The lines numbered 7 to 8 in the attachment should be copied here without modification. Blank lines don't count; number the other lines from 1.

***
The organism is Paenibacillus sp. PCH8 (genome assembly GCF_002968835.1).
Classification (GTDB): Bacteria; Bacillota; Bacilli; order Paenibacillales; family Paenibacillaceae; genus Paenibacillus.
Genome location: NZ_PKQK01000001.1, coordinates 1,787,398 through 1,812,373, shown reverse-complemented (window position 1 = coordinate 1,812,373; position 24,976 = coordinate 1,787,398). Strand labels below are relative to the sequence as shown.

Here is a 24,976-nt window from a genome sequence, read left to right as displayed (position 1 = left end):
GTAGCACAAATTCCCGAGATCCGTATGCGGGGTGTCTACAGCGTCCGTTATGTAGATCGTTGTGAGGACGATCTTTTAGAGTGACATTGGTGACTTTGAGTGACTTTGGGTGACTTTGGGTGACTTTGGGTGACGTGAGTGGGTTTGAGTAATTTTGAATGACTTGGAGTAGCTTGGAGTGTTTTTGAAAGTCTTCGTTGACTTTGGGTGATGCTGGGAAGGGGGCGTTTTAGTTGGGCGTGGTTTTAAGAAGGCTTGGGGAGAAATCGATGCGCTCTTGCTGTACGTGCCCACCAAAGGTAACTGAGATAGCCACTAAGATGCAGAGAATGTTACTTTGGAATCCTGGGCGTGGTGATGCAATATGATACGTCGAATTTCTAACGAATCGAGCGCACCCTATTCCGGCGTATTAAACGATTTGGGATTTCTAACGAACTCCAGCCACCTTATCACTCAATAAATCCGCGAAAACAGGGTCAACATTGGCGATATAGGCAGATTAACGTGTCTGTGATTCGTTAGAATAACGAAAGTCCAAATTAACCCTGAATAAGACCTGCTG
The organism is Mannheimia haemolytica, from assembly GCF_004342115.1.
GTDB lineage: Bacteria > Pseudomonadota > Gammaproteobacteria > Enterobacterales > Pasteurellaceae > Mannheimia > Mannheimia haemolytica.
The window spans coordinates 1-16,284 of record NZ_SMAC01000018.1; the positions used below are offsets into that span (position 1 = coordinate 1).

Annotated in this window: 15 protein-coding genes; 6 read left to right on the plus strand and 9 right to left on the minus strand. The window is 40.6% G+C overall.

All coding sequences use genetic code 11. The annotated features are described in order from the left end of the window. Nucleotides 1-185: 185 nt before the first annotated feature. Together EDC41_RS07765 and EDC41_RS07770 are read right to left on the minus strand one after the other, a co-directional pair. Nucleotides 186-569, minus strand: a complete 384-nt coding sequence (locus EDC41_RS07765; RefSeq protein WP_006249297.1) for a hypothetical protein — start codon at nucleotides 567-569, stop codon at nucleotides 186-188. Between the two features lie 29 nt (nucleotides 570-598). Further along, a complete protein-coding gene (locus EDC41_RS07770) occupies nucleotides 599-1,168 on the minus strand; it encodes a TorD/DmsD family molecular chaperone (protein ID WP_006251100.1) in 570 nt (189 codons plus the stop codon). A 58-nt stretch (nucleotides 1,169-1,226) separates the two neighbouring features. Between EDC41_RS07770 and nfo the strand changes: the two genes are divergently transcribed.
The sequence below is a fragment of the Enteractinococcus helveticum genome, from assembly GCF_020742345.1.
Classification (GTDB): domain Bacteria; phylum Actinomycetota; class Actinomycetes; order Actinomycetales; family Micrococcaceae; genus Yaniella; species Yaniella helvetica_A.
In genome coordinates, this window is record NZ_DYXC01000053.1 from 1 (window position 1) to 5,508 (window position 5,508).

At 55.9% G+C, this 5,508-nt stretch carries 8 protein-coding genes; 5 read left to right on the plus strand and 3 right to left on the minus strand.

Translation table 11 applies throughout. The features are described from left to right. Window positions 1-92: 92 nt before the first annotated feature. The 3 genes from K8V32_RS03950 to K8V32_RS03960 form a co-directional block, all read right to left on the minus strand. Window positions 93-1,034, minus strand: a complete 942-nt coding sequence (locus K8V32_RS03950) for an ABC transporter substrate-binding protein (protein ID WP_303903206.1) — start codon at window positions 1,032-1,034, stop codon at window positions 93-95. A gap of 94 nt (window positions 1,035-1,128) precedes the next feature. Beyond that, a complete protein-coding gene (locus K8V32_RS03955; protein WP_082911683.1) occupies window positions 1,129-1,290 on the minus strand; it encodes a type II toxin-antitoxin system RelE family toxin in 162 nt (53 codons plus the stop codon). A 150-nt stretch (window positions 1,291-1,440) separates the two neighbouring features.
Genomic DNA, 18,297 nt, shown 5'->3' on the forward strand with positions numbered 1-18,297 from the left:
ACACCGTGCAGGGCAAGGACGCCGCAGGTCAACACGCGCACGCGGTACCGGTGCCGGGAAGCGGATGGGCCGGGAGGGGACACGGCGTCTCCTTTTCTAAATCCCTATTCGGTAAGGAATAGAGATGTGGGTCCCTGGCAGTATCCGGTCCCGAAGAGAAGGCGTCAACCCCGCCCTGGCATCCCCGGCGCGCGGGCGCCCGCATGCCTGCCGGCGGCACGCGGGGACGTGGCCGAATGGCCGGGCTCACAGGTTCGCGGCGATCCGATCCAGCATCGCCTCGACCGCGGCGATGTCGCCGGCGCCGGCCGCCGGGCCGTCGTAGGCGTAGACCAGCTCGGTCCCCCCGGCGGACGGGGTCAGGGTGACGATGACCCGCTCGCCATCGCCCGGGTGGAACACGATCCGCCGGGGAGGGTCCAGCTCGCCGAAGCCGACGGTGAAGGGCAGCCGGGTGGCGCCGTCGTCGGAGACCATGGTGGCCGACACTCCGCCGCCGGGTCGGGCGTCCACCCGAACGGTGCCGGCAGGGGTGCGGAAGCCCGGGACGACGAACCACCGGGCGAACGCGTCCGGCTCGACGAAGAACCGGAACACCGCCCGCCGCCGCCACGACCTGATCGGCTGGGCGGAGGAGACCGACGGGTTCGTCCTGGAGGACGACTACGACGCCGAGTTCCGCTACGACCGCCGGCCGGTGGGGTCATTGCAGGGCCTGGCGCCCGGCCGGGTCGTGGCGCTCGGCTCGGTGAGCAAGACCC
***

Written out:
GTDB lineage: Bacteria > Pseudomonadota > Gammaproteobacteria > Enterobacterales > Pasteurellaceae > Mannheimia > Mannheimia haemolytica.
The window spans coordinates 1-16,284 of record NZ_SMAC01000018.1; the positions used below are offsets into that span (position 1 = coordinate 1).